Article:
“I take comfort in knowing you will always be here to take care of me,” Portia tells Penelope in the season premiere. In fact, nothing scares Penelope more than the thought of spending her entire life under her mother’s thumb. The upshot is that she enters the season desperate to wed and has resigned herself to a marriage of convenience rather than a love match. In a painful Pygmalion riff, Colin volunteers to help her secure a proposal. “Charm can be taught,” he says.

If you’ve watched all of Bridgerton up to this point—or, really, consumed any since the beginning of time—you must know this couple is destined for more than a tutor-and-pupil bond. Their brand of will-they-or-won’t-they friendship is, after all, as old a plot as the ones that powered previous seasons. And Colin, it must be said, is not substantially more exciting than his blandly ideal siblings. It’s Penelope who makes all the difference.

She’s the only character in the enormous cast (with the exception of Queen Charlotte, whose origin story fueled an ) who comes off as a multifaceted person. Her alter ego, whose publication requires a modicum of brilliance to execute, is fascinating. While Penelope can be quiet, awkward, self-conscious, and painfully innocent about the physical elements of romance, Whistledown reads as the ultimate insider—bold, savvy, witty, bafflingly well informed. While the latter is perceived as a threat by no less an adversary than the Queen, it often seems as though the woman behind the nom de plume is not perceived at all. Like , Penelope is writing herself into a life beyond her family’s drawing room.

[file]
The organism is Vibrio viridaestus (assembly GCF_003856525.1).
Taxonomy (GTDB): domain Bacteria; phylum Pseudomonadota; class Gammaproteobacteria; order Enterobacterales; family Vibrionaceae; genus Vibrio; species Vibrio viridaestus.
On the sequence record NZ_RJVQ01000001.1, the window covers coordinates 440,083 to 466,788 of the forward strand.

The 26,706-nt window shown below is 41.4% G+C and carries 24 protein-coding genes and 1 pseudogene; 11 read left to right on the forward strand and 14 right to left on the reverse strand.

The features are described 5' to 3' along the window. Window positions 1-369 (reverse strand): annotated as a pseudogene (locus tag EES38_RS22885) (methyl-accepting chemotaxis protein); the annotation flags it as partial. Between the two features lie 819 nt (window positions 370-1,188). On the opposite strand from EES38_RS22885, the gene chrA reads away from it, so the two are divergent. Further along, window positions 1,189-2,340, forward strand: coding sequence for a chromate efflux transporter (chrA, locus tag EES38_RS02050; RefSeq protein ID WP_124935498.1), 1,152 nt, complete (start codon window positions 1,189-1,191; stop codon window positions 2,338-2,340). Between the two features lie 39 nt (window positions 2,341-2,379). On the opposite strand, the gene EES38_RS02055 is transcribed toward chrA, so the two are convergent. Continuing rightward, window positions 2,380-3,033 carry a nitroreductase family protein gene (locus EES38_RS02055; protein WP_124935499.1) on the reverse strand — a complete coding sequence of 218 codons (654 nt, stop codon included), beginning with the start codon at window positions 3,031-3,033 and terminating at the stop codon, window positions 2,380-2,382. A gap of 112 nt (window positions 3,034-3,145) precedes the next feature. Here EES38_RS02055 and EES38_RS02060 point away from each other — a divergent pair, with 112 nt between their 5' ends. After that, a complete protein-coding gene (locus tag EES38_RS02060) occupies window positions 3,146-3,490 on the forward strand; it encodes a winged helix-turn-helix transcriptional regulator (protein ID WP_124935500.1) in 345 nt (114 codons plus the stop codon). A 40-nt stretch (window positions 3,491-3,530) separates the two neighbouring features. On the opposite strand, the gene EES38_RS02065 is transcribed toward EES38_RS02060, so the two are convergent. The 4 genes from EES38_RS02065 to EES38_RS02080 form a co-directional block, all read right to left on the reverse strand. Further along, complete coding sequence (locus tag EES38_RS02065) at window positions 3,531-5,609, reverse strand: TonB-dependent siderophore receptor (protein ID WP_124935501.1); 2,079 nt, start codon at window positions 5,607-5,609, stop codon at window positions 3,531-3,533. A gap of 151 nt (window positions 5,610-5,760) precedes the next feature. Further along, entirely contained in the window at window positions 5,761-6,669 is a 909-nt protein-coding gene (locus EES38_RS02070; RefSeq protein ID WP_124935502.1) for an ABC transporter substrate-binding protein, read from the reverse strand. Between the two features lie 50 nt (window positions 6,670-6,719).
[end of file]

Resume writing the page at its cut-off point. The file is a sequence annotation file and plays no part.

So what should she do when her future starts to take precedence, and it becomes clear that reality and fantasy can no longer coexist? Now that’s an interesting dilemma. Bridgerton takes it seriously, without sacrificing the gowns or balls or soft-focus love scenes the genre demands. Penelope and Colin’s season is also a season about her broken friendship with Eloise and her rebellion against her mother’s agenda (and her mother’s fashion sense, thank God) and her dawning realization that she’s capable of finding a partner who will satisfy her, body and soul.

Coughlan deserves a huge amount of credit for the vividness and sensitivity with which the show chronicles Penelope’s transformation. While her open facial expressions radiate a very real vulnerability, the gleam of intelligence never leaves her eyes. One look reveals the war going on inside the character. With Girls, Lena Dunham expanded the then-tiny range of body types depicted in TV’s sex scenes—an overdue choice that fueled years of often-depressing discourse. Tasteful though it is, Couglan’s nudity feels, in some ways, even more radical. If Girls reminded us that , then Bridgerton, in giving Penelope the same steamy, aestheticized pleasure Daphne and Kate enjoyed, is insisting that women who don’t look like Dynevor or Ashley have great sex with partners who truly adore them.

“You don’t know me,” Lady Whistledown once informed her readers, “and rest assured, you never shall.” It remains to be seen whether she’ll ever be unmasked to the ton at large. But in Season 3, viewers get to know Penelope better than we’ve ever known any of the show’s characters—and Bridgerton has never been as good as it is with its real heroine in the spotlight.